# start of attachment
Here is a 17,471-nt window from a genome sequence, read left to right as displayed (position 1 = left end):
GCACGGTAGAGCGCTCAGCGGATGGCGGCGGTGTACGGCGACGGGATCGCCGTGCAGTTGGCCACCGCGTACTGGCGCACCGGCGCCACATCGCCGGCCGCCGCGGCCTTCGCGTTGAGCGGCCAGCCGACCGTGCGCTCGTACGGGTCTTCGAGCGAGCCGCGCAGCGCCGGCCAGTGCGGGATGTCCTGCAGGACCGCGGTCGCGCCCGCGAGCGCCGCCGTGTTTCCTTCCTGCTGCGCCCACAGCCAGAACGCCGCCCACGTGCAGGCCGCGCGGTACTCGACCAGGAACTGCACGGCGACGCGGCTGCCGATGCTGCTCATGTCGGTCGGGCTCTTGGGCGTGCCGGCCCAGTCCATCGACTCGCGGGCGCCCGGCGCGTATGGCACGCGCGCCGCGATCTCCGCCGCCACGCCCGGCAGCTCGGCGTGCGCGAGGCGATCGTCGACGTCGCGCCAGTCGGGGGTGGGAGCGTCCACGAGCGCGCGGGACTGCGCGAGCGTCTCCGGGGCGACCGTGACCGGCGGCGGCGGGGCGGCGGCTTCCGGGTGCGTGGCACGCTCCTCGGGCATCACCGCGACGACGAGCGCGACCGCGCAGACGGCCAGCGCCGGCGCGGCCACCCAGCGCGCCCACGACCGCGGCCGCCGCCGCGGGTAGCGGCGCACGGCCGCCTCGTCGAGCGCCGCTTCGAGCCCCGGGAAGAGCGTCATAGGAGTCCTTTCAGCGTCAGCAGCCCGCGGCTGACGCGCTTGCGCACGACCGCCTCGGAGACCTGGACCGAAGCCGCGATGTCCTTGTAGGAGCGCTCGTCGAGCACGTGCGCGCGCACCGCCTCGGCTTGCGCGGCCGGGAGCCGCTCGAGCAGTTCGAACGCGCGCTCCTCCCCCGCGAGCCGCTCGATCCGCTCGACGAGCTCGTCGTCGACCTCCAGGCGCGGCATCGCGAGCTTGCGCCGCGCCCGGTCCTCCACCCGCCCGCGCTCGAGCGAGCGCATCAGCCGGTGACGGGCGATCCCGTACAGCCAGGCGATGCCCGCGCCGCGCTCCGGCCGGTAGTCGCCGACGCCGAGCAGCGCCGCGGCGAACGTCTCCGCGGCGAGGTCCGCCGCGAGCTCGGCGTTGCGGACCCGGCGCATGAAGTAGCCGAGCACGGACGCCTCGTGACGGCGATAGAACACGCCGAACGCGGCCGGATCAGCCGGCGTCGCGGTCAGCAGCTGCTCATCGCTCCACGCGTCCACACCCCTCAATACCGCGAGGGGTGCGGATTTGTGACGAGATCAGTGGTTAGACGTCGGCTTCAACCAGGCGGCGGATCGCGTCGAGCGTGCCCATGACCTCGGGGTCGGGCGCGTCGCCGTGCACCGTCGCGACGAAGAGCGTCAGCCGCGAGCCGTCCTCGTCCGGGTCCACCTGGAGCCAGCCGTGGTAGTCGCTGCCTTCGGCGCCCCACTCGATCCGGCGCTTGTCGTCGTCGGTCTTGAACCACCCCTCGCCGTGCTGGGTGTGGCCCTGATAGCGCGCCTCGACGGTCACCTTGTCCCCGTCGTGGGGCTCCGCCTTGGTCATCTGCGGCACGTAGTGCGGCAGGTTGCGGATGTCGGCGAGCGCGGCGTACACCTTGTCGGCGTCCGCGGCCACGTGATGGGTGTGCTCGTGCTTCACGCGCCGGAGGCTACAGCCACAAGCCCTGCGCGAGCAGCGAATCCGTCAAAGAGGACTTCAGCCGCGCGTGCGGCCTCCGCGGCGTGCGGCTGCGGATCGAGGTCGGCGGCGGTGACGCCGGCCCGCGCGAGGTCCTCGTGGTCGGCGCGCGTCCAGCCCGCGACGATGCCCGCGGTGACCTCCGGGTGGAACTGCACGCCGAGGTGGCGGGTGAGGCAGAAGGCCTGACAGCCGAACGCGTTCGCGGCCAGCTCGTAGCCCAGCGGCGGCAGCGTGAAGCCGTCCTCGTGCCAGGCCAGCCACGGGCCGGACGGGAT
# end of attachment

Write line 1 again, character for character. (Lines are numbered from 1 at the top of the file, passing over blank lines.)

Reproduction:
Here is a 17,471-nt window from a genome sequence, read left to right as displayed (position 1 = left end):